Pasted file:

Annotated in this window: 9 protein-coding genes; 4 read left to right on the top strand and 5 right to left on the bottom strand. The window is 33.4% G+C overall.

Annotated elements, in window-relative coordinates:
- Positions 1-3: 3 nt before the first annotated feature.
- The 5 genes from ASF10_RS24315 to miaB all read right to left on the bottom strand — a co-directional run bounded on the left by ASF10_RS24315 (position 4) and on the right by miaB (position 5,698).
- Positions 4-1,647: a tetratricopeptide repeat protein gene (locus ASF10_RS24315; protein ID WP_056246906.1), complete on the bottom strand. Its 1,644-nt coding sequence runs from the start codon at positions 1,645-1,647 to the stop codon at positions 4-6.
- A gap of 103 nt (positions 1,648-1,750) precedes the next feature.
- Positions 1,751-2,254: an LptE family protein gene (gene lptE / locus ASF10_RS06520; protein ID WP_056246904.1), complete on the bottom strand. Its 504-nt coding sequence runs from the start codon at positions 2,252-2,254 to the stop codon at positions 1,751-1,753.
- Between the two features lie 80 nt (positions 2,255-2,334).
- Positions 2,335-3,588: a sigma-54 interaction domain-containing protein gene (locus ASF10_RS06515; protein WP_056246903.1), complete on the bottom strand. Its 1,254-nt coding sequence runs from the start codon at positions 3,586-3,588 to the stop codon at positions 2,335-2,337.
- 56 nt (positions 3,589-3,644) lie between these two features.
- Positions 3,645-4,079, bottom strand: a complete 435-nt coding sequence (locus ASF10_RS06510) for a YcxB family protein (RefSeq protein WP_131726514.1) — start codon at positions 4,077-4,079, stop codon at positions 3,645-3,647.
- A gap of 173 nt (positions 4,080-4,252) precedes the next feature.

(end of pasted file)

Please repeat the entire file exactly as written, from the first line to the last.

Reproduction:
Annotated in this window: 9 protein-coding genes; 4 read left to right on the top strand and 5 right to left on the bottom strand. The window is 33.4% G+C overall.

Annotated elements, in window-relative coordinates:
- Positions 1-3: 3 nt before the first annotated feature.
- The 5 genes from ASF10_RS24315 to miaB all read right to left on the bottom strand — a co-directional run bounded on the left by ASF10_RS24315 (position 4) and on the right by miaB (position 5,698).
- Positions 4-1,647: a tetratricopeptide repeat protein gene (locus ASF10_RS24315; protein ID WP_056246906.1), complete on the bottom strand. Its 1,644-nt coding sequence runs from the start codon at positions 1,645-1,647 to the stop codon at positions 4-6.
- A gap of 103 nt (positions 1,648-1,750) precedes the next feature.
- Positions 1,751-2,254: an LptE family protein gene (gene lptE / locus ASF10_RS06520; protein ID WP_056246904.1), complete on the bottom strand. Its 504-nt coding sequence runs from the start codon at positions 2,252-2,254 to the stop codon at positions 1,751-1,753.
- Between the two features lie 80 nt (positions 2,255-2,334).
- Positions 2,335-3,588: a sigma-54 interaction domain-containing protein gene (locus ASF10_RS06515; protein WP_056246903.1), complete on the bottom strand. Its 1,254-nt coding sequence runs from the start codon at positions 3,586-3,588 to the stop codon at positions 2,335-2,337.
- 56 nt (positions 3,589-3,644) lie between these two features.
- Positions 3,645-4,079, bottom strand: a complete 435-nt coding sequence (locus ASF10_RS06510) for a YcxB family protein (RefSeq protein WP_131726514.1) — start codon at positions 4,077-4,079, stop codon at positions 3,645-3,647.
- A gap of 173 nt (positions 4,080-4,252) precedes the next feature.